Since its founding in 1972, much of the National Front’s policies have been centered on three things: neoliberalism, Euroscepticism, and racism. Both Le Pen and her father are in favor of backing out of the European community as a whole (oddly enough, she is a member of the European parliament) for nationalist reasons. As for the racism, it primarily comes from the party’s anti-Semitic and Islamophobic streaks. Previously, Jean-Marie le Pen has frequently downplayed both the Nazi occupation of France and the Holocaust, and for decades, race-baiting against non-ethically-French immigrants (most from former French colonies) has been a staple of the National Front’s party platform.

            As of now, much of their support is within the north of France, primarily in Nord-Pas-de-Calais, where Le Pen is a member of the legislature. People within the northern regions of France have been more willing to support the far-right party for two reasons. First, Le Pen’s promise to boost the economy in these regions have galvanized a part of France that never recovered from an economic shift that rendered many of its coal and steel mills obsolete. Second, many refugees desire to make the United Kingdom their final destination in their trek through Europe. The northern regions of France, already densely populated, have become tenser as more refugees travel there. This level of support will probably act as the primary base for Le Pen’s presidential ambitions in 2017.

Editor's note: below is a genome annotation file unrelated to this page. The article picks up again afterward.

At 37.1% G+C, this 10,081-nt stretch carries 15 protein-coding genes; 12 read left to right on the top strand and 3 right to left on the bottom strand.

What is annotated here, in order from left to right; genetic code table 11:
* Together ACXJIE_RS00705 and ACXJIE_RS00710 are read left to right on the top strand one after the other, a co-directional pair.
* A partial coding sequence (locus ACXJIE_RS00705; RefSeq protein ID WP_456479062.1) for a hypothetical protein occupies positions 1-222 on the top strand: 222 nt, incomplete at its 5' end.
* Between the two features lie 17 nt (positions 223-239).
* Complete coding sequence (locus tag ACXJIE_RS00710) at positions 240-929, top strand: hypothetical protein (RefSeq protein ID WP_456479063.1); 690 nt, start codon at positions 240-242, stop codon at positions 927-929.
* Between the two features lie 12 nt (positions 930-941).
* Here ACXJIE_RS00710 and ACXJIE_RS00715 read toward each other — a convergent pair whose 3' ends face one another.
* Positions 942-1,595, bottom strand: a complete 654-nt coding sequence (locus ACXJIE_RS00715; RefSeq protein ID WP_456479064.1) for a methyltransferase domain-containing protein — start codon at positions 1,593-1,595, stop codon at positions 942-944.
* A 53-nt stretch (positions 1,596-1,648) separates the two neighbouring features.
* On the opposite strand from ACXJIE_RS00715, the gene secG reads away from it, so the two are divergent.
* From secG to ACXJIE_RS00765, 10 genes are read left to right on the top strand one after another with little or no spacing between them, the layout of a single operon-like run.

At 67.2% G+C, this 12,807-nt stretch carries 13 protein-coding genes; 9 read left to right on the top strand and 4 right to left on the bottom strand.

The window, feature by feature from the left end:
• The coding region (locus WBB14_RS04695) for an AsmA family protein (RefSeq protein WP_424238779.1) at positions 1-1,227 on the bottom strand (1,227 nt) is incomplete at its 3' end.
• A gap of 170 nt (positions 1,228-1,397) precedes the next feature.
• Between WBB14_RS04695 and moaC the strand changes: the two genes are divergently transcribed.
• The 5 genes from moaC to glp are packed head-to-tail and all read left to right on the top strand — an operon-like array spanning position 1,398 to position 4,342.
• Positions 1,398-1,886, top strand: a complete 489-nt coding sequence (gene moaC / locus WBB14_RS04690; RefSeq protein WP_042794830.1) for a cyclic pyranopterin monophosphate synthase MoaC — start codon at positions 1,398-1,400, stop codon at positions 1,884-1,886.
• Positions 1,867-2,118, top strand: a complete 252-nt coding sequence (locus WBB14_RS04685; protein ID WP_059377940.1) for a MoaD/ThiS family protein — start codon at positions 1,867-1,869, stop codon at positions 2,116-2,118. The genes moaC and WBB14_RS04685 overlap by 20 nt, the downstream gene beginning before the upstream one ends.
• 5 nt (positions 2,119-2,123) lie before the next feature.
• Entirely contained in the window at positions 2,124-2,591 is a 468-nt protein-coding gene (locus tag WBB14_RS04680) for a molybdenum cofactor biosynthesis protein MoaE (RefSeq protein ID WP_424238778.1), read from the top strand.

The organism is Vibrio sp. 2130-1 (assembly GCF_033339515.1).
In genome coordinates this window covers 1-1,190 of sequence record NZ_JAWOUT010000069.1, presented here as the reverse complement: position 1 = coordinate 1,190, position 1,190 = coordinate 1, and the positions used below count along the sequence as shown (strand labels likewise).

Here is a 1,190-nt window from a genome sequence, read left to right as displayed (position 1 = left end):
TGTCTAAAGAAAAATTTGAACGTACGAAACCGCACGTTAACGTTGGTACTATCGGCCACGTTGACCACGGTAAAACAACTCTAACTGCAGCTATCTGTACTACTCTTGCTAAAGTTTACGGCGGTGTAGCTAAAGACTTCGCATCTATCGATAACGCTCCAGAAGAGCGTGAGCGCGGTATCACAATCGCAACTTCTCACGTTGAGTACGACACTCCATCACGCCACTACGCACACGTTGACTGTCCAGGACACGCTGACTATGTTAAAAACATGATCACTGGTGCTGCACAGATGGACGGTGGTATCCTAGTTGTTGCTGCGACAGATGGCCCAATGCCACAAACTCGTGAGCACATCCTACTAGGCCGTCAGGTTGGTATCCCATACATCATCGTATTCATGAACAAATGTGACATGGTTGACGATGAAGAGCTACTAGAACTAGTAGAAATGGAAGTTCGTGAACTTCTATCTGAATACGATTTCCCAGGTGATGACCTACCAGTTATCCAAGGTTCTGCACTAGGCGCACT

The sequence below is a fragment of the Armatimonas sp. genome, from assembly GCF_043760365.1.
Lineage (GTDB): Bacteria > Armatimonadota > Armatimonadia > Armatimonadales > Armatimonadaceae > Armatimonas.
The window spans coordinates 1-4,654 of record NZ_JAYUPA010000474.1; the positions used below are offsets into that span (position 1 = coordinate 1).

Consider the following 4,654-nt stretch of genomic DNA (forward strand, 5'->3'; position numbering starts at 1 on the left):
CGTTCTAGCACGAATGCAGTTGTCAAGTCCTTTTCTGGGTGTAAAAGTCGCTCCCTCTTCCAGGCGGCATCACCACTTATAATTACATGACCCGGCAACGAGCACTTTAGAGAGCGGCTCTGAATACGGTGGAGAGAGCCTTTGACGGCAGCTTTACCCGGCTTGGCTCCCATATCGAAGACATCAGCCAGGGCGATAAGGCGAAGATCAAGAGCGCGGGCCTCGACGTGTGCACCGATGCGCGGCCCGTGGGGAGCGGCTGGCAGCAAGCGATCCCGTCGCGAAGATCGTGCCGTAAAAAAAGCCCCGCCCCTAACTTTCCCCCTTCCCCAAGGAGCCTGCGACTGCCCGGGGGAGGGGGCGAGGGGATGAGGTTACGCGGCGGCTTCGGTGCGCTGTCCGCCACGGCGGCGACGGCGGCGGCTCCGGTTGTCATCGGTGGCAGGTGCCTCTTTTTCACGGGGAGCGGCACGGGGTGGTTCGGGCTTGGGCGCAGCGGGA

Those plans might not pan out. After Le Pen ousted her father from the party in her attempt to make the party more moderate, the party is at risk of a split. Still, although Le Pen has little chance of becoming president, the weakening support for the Socialist Party and the Republicans (formerly the Union for a Popular Movement) gives Le Pen a chance to become a greater power in French politics.

            Right now, almost all of Europe faces a strange situation. As the refugee crisis intensifies, there will be increasing popularity in right-wing, anti-immigrant parties. What makes matters worse is that these three parties are not the only major right-wing parties that are popular in Europe. Only time will tell how powerful these parties can become.